United CEO tries to clear air; Tilton pay grounds morale, workers say at annual meeting

May 16, 2007
CEO's compensation takes center stage

Margaret Freeman, a 767 captain and 18-year veteran of United Airlines Inc., was the first to face off with the chief executive at the shareholders meeting Thursday.

She was backed by nearly 200 union colleagues, many picketing outside the Field Museum in Chicago, where the company's first shareholder meeting in five years was held.

But instead of focusing on share price and boosting value, employee morale and pay were the issues.

"Employee morale is at an all-time low ... You've been sent a signal that we have lost all confidence in your management," said Freeman. "The employees are no longer behind you."

Applause filled the museum's auditorium.

UAL Corp. CEO Glenn Tilton aimed to tout the latest accomplishments of the company's once-bankrupt airline. Instead, he took hit after hit about his compensation estimated at nearly $40 million. He was forced to defend how that package was determined, directing shareholders to read a lengthy explanation of it in federal filings.

He also said while he earned those stock awards and options by helping to turn around the airline, he insisted those same options could be deemed worthless unless he and other managers continue to steer the airline into more profitable territory.

"We are absolutely open about everything," said Tilton.

He told the workers that employee issues are a priority.

"It is one of the four key items we are clearly focused on, and that's the employee," said Tilton. "We must work together. We care that this is a sustainable enterprise. Bankruptcy is bad for employee moral. Failure is bad for employee morale."

Meanwhile, outside the museum, union employees - including flight attendants, pilots, mechanics and others at United Airlines - wore starched uniforms and walked outside quietly, letting their signs speak for them:

"Fix it now."

"Management feeds from the trough. Labor gets the scraps."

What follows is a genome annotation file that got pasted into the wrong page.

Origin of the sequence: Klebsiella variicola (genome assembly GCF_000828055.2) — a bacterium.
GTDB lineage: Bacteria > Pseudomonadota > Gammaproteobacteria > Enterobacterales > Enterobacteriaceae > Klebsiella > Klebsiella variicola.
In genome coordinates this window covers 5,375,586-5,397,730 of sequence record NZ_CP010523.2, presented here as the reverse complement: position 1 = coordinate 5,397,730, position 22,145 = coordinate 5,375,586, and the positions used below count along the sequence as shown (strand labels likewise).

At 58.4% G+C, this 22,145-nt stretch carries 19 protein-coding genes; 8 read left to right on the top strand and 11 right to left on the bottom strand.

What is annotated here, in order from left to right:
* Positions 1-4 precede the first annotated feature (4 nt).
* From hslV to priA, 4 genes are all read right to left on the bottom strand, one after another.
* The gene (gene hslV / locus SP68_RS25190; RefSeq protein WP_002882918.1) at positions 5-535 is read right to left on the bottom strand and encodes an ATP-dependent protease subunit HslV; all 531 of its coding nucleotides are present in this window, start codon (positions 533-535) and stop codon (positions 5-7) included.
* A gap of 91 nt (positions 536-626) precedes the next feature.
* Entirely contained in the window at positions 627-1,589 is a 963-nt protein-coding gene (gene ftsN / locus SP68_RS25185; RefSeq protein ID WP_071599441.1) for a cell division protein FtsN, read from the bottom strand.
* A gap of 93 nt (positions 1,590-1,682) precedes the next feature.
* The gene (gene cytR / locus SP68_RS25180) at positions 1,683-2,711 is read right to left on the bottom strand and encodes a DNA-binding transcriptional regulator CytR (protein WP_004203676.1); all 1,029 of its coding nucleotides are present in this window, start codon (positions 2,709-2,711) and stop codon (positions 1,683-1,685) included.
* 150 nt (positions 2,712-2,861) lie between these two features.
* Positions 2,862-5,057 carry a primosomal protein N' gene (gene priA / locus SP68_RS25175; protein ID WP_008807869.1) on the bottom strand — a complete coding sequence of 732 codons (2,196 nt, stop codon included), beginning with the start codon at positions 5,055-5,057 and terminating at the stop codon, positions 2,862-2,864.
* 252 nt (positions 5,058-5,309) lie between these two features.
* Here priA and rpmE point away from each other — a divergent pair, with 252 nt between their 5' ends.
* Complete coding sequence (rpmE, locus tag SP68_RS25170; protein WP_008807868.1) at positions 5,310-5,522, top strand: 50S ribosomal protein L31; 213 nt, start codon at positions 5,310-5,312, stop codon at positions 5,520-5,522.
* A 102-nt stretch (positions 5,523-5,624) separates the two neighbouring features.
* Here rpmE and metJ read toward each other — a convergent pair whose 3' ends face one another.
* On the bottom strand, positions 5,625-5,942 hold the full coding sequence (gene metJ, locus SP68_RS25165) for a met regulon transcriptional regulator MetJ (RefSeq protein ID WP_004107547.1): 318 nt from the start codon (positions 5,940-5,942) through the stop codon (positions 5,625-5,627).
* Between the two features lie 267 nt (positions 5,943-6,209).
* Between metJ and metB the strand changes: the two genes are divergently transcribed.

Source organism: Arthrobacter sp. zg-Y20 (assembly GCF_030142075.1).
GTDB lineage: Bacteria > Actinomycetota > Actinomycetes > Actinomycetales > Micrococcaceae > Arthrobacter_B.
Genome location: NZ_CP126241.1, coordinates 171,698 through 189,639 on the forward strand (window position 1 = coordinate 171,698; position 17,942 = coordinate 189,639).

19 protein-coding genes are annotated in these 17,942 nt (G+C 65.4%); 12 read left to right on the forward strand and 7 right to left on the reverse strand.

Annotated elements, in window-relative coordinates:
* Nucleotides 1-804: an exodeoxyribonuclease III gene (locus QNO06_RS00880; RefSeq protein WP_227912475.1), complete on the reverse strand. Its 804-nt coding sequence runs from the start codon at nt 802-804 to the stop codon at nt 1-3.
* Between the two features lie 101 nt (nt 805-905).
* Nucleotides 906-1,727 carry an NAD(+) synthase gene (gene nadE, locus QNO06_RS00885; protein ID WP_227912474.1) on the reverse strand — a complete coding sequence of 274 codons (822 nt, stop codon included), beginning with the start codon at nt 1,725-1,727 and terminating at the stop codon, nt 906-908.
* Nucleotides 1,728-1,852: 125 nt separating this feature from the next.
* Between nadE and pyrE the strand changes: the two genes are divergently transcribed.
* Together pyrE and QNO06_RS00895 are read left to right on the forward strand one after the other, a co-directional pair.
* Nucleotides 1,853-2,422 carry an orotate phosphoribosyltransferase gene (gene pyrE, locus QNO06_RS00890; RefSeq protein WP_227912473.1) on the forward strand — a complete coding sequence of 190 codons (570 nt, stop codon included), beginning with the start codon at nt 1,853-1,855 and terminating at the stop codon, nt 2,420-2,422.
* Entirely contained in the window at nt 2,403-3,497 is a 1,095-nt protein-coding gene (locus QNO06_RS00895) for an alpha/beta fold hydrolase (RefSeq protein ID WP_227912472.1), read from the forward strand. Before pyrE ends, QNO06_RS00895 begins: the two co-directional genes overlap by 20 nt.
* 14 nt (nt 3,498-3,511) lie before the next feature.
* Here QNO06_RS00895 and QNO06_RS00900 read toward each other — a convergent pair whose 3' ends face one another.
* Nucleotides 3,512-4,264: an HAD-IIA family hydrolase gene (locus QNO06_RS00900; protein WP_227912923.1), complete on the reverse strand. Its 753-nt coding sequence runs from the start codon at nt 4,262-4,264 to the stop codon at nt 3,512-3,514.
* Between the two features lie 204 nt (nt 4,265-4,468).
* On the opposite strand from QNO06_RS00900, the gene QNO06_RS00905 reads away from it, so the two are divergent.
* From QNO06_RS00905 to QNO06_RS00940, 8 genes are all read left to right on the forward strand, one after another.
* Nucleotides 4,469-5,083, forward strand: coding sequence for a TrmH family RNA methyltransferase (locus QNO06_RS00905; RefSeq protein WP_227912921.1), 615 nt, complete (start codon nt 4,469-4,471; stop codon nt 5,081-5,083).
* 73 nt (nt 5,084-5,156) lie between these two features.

"UAL CEO: $40 million/Labor: $0/This is sharing?"

Regardless if Tilton and others get their millions of dollars now or when options vest, union workers have been railing since March when federal filings showed how the benefits were doled out shortly after emerging from bankruptcy.

While the company reorganized and struggled to survive, the unions conceded salary and benefit cuts of 30 percent to 40 percent. The work force was reduced from around 110,000 to about 60,000, with many pilots and flight attendants still on furlough. Their work loads and hours also increased without extra benefits.

The workers say they lived by the mantra that "share sacrifice" would eventually lead to "shared rewards." It never happened, said Herb Hunter, a United captain and spokesman for the Airline Pilots Association.

"This is all about fairness and equity," Hunter said. "We're not on strike. We're not allowed to do that. We just want to bring about some awareness to what's been happening."

Sara Nelson, spokeswoman for the Association of Flight Attendants, said they're seeking to re-instate what workers have given up. Their contracts continue through 2009-10.

"We are looking to get back to the table to renegotiate," Nelson said. "Both sides can come back to the table. The contracts are amendable at any time."

While Tilton thanked all employees for their sacrifices and dedication, he also warned them that their mission isn't over. To keep the company competitive and viable, more must be done. The company continues previously announced job cuts and restructuring to trim expenses, roughly $400 million this year.

"Today, we are disciplined, we are focused, and we are flexible;" said Tilton. "We can move when the market moves. The only constant in this business is change: change in fuel price; change in domestic competition; change in global competition and geopolitical uncertainty; and change in security issues."

Tilton warned that more competition is ahead and workers must remain vigilant. Low cost carriers, like Skybus, transcontinental fliers like Virgin America, and others will chip away at their gains.

"Competing globally on a level playing field is the only way to secure more stable and sustainable future for all of our stakeholders," Tilton said. "In the end, there is no protection from a global competitive market."

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